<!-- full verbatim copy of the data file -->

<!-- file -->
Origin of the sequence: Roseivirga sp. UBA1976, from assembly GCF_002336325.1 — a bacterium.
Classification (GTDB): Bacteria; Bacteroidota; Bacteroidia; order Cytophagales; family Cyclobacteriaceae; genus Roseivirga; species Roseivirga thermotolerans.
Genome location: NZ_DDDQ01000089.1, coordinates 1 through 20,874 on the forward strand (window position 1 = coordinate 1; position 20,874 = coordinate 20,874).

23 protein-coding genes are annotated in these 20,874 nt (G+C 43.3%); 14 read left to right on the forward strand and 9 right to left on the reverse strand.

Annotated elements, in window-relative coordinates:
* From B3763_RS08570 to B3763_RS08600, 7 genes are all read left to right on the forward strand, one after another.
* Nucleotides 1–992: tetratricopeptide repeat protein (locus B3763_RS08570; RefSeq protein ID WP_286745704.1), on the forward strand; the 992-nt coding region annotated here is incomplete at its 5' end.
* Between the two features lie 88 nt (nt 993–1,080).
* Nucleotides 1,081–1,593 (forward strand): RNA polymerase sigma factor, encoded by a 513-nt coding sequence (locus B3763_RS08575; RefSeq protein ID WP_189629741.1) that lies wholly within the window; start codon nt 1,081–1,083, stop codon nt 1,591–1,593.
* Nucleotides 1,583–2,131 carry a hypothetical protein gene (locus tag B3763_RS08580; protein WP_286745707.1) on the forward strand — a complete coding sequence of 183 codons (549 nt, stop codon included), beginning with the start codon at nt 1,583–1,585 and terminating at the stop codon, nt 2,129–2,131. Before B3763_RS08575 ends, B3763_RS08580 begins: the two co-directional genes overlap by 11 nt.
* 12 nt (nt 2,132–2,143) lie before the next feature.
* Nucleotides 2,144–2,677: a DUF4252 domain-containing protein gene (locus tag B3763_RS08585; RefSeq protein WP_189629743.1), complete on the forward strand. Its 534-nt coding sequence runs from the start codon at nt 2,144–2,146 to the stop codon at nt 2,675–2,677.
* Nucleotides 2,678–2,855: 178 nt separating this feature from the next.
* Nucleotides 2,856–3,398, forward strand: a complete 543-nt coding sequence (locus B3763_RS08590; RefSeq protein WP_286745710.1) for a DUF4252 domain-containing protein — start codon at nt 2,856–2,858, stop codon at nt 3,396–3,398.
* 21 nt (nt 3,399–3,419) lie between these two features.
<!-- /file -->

Origin of the sequence: Roseivirga sp. UBA1976, from assembly GCF_002336325.1 — a bacterium.
Classification (GTDB): Bacteria; Bacteroidota; Bacteroidia; order Cytophagales; family Cyclobacteriaceae; genus Roseivirga; species Roseivirga thermotolerans.
Genome location: NZ_DDDQ01000089.1, coordinates 1 through 20,874 on the forward strand (window position 1 = coordinate 1; position 20,874 = coordinate 20,874).

23 protein-coding genes are annotated in these 20,874 nt (G+C 43.3%); 14 read left to right on the forward strand and 9 right to left on the reverse strand.

Annotated elements, in window-relative coordinates:
* From B3763_RS08570 to B3763_RS08600, 7 genes are all read left to right on the forward strand, one after another.
* Nucleotides 1–992: tetratricopeptide repeat protein (locus B3763_RS08570; RefSeq protein ID WP_286745704.1), on the forward strand; the 992-nt coding region annotated here is incomplete at its 5' end.
* Between the two features lie 88 nt (nt 993–1,080).
* Nucleotides 1,081–1,593 (forward strand): RNA polymerase sigma factor, encoded by a 513-nt coding sequence (locus B3763_RS08575; RefSeq protein ID WP_189629741.1) that lies wholly within the window; start codon nt 1,081–1,083, stop codon nt 1,591–1,593.
* Nucleotides 1,583–2,131 carry a hypothetical protein gene (locus tag B3763_RS08580; protein WP_286745707.1) on the forward strand — a complete coding sequence of 183 codons (549 nt, stop codon included), beginning with the start codon at nt 1,583–1,585 and terminating at the stop codon, nt 2,129–2,131. Before B3763_RS08575 ends, B3763_RS08580 begins: the two co-directional genes overlap by 11 nt.
* 12 nt (nt 2,132–2,143) lie before the next feature.
* Nucleotides 2,144–2,677: a DUF4252 domain-containing protein gene (locus tag B3763_RS08585; RefSeq protein WP_189629743.1), complete on the forward strand. Its 534-nt coding sequence runs from the start codon at nt 2,144–2,146 to the stop codon at nt 2,675–2,677.
* Nucleotides 2,678–2,855: 178 nt separating this feature from the next.
* Nucleotides 2,856–3,398, forward strand: a complete 543-nt coding sequence (locus B3763_RS08590; RefSeq protein WP_286745710.1) for a DUF4252 domain-containing protein — start codon at nt 2,856–2,858, stop codon at nt 3,396–3,398.
* 21 nt (nt 3,399–3,419) lie between these two features.